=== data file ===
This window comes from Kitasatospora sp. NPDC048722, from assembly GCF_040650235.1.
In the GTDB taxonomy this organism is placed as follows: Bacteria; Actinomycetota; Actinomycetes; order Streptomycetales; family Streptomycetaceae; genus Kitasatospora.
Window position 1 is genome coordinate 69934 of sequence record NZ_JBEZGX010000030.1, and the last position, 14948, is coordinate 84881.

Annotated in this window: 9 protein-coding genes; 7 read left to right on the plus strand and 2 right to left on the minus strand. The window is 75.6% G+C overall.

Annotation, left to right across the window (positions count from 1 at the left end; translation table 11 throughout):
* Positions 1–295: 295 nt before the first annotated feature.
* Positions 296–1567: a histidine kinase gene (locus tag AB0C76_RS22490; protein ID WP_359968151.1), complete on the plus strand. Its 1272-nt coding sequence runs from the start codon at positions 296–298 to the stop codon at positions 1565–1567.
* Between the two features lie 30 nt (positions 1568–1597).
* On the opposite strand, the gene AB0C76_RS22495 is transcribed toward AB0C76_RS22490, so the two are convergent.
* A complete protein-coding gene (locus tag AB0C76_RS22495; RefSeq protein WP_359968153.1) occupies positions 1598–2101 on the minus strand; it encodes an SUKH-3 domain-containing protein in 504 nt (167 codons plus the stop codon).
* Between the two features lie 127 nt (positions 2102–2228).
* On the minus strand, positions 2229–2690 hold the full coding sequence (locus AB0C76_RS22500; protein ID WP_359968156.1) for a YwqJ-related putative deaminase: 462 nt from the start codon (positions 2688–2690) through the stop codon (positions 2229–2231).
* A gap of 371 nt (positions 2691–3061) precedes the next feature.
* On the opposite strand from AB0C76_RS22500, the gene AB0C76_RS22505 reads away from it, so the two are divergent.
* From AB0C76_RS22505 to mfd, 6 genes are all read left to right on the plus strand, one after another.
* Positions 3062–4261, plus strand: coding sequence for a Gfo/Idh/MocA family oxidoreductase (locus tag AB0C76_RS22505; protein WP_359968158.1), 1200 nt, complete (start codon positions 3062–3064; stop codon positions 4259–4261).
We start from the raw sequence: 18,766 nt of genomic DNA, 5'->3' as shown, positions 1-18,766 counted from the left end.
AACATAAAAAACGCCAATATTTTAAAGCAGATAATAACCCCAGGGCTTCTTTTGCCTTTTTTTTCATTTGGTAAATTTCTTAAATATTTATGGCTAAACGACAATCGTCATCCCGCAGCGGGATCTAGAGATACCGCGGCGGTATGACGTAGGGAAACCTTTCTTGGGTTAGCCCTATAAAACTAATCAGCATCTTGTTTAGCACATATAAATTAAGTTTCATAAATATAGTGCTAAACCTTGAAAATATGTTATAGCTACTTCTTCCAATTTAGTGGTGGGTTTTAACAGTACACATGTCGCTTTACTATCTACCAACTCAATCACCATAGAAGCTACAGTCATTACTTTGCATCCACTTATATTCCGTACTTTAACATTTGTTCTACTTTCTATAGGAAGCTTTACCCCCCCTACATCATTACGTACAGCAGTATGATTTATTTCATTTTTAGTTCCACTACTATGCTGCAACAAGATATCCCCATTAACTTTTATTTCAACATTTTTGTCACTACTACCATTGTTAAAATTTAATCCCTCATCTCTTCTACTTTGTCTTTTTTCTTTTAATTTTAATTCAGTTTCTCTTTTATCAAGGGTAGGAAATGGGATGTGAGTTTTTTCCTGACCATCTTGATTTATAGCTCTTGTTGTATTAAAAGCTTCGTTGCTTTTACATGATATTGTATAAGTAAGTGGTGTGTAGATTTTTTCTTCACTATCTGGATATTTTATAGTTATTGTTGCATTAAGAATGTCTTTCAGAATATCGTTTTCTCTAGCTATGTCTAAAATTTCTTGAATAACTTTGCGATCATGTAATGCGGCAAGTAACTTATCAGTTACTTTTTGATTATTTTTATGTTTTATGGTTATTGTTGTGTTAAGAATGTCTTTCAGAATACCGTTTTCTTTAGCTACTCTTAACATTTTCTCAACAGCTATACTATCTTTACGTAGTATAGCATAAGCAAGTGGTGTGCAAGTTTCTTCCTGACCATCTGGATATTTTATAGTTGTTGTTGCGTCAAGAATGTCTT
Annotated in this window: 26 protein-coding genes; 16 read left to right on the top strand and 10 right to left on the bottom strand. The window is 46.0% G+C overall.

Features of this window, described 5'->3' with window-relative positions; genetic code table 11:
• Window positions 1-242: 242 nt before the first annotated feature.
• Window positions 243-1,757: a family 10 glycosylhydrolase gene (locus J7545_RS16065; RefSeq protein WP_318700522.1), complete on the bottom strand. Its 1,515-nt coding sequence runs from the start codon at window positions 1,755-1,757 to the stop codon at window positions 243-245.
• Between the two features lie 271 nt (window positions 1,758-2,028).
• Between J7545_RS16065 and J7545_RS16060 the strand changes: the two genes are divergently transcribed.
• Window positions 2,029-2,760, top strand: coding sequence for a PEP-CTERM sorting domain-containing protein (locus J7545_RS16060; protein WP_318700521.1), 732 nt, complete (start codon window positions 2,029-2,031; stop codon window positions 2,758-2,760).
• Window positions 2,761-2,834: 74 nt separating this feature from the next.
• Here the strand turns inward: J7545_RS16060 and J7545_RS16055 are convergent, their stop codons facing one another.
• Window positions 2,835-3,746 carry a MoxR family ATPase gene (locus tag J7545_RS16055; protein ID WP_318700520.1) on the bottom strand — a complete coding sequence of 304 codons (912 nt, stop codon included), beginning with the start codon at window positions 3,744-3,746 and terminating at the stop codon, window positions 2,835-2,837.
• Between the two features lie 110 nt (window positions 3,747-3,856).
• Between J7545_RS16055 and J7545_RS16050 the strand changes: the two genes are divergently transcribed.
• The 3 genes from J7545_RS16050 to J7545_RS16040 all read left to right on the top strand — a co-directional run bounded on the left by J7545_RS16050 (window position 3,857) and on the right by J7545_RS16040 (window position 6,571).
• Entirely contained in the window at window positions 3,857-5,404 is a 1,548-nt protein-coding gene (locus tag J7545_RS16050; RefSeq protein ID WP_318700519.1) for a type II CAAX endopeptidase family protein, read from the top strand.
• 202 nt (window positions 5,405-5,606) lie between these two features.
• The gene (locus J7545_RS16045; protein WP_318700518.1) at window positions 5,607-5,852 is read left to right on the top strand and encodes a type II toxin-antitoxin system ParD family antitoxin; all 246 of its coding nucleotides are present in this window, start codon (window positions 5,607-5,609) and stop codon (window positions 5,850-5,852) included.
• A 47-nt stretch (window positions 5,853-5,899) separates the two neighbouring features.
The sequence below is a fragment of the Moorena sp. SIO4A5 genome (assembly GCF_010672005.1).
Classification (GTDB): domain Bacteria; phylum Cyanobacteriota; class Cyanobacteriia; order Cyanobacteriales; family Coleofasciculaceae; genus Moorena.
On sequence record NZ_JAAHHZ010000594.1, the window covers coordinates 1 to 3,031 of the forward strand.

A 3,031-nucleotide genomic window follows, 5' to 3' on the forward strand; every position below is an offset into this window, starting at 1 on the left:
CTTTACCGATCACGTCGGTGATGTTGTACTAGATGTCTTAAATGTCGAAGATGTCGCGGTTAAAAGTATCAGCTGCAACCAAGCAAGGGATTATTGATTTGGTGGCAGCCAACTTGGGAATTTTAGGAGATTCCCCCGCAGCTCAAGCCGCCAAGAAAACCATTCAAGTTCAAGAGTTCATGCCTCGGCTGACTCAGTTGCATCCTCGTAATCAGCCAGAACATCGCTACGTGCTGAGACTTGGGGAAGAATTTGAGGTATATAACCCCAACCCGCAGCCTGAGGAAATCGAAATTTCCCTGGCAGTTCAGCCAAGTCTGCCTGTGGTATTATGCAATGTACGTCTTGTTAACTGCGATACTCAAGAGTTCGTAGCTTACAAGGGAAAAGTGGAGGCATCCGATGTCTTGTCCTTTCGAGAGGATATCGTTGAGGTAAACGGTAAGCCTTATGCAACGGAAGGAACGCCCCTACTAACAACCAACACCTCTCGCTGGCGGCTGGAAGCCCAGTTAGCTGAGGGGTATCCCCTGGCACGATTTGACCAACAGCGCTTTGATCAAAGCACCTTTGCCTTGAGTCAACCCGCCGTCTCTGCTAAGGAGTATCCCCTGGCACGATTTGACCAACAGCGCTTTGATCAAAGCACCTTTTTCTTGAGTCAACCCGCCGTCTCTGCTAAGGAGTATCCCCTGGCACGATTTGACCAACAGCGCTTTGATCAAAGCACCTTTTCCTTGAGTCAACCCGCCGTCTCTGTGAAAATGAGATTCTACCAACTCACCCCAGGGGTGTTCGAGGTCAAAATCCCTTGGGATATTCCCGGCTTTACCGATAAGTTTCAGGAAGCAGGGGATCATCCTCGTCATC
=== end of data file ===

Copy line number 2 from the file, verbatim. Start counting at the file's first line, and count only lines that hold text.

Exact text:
In the GTDB taxonomy this organism is placed as follows: Bacteria; Actinomycetota; Actinomycetes; order Streptomycetales; family Streptomycetaceae; genus Kitasatospora.